Forecast Discussions mentioning any of "HRRR" "RAP" "RUC13" "RUC" "RR" received at GSD on 06/15/17

Area Forecast Discussion
National Weather Service La Crosse WI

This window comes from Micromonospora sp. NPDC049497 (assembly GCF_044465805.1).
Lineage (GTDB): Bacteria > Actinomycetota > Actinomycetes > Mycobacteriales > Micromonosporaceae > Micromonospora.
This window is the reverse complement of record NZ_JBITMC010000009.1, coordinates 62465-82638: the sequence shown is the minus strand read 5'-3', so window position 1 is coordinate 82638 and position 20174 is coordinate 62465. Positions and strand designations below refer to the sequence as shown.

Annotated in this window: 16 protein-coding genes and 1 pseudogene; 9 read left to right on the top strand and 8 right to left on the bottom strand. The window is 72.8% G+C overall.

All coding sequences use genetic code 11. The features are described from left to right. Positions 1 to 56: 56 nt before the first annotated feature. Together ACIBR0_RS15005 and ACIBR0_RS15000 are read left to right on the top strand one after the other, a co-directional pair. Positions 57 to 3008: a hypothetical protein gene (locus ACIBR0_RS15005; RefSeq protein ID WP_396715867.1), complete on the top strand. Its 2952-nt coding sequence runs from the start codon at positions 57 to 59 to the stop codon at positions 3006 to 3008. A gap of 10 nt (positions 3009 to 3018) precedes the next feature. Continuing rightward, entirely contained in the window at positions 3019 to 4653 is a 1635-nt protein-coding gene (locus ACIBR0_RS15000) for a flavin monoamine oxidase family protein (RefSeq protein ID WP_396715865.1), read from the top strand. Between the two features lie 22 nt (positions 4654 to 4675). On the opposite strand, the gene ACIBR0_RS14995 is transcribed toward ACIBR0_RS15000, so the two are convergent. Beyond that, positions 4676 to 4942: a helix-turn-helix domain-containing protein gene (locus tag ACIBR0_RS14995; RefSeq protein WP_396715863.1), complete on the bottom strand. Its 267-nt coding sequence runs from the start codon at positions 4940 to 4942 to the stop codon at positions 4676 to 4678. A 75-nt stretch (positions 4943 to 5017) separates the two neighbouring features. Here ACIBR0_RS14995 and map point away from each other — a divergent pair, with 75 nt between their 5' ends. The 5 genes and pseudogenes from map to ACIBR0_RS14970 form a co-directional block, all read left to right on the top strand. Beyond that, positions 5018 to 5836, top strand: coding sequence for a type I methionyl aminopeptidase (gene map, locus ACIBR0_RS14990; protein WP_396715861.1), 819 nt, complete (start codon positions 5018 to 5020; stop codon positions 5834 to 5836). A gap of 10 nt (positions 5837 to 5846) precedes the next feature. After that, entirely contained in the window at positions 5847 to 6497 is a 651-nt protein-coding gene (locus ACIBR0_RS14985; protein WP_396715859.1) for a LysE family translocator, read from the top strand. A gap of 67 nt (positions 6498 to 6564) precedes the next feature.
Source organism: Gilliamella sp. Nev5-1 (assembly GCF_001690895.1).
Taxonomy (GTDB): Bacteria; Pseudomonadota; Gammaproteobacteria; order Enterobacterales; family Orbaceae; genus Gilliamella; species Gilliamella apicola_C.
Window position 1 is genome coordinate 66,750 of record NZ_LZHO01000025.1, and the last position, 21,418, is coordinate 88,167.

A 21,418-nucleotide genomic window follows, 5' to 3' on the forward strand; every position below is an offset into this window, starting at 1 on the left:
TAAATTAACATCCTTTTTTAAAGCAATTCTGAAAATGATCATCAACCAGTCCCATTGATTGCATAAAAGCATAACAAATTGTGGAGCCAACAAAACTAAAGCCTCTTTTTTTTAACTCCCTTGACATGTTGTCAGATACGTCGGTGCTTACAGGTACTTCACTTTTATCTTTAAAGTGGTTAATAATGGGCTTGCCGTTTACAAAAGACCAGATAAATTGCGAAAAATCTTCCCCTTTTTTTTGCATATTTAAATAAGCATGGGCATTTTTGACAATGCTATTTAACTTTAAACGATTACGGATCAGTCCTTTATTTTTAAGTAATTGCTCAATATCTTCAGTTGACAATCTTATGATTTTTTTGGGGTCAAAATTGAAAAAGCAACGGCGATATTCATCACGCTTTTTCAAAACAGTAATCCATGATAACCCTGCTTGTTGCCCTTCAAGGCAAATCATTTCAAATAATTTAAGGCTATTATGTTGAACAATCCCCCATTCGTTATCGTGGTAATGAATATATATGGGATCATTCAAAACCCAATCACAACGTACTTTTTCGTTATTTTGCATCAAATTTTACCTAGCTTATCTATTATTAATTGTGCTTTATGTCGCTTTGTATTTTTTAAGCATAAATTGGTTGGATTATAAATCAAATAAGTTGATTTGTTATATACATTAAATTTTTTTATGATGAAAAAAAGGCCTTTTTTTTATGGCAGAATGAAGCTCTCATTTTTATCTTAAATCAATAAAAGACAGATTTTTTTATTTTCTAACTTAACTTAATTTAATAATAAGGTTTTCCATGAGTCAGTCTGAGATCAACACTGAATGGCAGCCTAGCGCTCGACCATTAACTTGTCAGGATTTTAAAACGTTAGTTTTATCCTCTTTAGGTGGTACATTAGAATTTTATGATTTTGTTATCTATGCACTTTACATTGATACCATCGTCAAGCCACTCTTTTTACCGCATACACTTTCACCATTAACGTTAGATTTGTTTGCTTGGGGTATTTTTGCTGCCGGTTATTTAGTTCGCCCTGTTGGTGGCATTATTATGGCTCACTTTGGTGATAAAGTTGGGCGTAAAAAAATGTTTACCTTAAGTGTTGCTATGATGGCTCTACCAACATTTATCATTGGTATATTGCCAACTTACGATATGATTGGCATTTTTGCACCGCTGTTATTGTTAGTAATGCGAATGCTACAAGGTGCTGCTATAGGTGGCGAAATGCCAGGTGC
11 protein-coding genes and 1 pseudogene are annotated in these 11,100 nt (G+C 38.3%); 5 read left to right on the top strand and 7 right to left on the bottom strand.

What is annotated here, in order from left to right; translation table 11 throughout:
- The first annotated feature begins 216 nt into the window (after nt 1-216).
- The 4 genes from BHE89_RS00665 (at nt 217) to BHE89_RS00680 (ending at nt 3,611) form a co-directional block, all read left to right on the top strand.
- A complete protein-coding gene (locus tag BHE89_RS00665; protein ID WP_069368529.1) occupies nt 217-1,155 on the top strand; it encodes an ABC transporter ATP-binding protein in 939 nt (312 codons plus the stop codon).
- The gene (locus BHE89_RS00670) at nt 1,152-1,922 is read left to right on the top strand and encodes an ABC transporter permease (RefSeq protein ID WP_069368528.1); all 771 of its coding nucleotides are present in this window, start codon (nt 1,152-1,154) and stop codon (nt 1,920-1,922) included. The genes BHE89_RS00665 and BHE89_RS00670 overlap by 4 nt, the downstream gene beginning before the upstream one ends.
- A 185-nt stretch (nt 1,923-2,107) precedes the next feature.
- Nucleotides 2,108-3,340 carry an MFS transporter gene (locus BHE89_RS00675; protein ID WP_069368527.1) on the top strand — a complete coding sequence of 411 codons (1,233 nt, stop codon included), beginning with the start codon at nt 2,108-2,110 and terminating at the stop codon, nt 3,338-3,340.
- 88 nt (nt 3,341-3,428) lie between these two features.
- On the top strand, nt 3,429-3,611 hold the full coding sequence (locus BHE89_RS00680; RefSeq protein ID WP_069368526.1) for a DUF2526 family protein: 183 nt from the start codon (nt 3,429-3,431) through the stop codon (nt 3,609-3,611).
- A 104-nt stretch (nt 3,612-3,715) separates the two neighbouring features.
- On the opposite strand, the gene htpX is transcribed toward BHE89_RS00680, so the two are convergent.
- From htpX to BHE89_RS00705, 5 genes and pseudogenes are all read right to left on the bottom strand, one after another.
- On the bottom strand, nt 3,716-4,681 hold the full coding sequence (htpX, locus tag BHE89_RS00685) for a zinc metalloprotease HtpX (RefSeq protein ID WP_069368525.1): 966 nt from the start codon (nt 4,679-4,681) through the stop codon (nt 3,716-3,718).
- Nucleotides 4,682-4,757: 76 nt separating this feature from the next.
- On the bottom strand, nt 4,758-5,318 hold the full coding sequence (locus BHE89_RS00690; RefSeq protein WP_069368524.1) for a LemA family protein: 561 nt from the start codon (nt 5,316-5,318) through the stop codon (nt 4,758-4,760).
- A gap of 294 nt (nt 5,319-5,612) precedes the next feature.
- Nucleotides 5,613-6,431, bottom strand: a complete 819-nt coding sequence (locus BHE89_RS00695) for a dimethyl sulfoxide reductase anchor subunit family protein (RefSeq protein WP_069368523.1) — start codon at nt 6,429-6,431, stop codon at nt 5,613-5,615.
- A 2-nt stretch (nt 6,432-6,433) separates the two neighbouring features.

700 PM CDT Wed Jun 14 2017 .SHORT TERM...(This evening through Thursday) Issued at 255 PM CDT Wed Jun 14 2017 At 2 PM, a short wave trough was producing showers and storms across western Wisconsin. These storms were producing wind speeds anywhere from 40 to 75 mph. The strongest wind gust was at the Reedsburg AWOS. These storms are quickly exiting the area and the HRRR is showing little redevelopment in the wake of this system. As a result, we were able to cancel our portion of Severe Thunderstorm Watch 328 early. On Thursday afternoon, a mid-level speed max will move east across the area. With 0-1 km mixed layer CAPES climbing up into the 1 to 2K range, expect isolated to scattered showers and thunderstorms to develop mainly along and south of the Interstate 90 corridor. With 0-3 km shear generally less than 30 knots, not anticipating any severe weather from these storms. .LONG TERM...(Thursday night through Wednesday) Issued at 255 PM CDT Wed Jun 14 2017 From Thursday night into Saturday morning, a series of weak short wave troughs will move through the region. These will produce periodic showers and storms. While the 0-6 km shear is very weak, the 0-3 km shear does occasionally climb up into the 25 to 35 knot range at time. In addition, there is inverted V sounding in the sub-cloud layer. As a result, there could be the potential for some gusty straight-line winds from time to time. On Saturday afternoon and night, a much stronger short wave trough will move southeast through the area. While the GFS and ECMWF have supercell shear ahead of this wave, the amount of instability varies considerably between them. The ECMWF has the 0-1 km mixed layer CAPES only climbing up into the 1000 to 1500 J/kg range. Meanwhile the GFS has them in the 2 to 3K range. SPC has a small portion of our area (Fayette and Clayton counties in northeast Iowa and Grant County in southwest Wisconsin) with a 15% chance of severe weather. This seems very realistic, because this is the area which will see the highest amount of instability. In the wake of this system, below-normal temperatures will move into the region. These cooler temperatures will continue through Wednesday. && .AVIATION...(For the 00Z TAFS through 00Z Thursday evening) Issued at 700 PM CDT Wed Jun 14 2017 VFR conditions are expected at the TAF sites through the period. Look for winds to increase late Thursday morning into the 9 to 13 kt range and depending on how deeply the atmosphere mixes, we could see a some gusts in the 25 to 30 kt range. && .ARX WATCHES/WARNINGS/ADVISORIES... WI...None. MN...None. IA...None. && $$ SHORT TERM...Boyne LONG TERM...Boyne AVIATION...Wetenkamp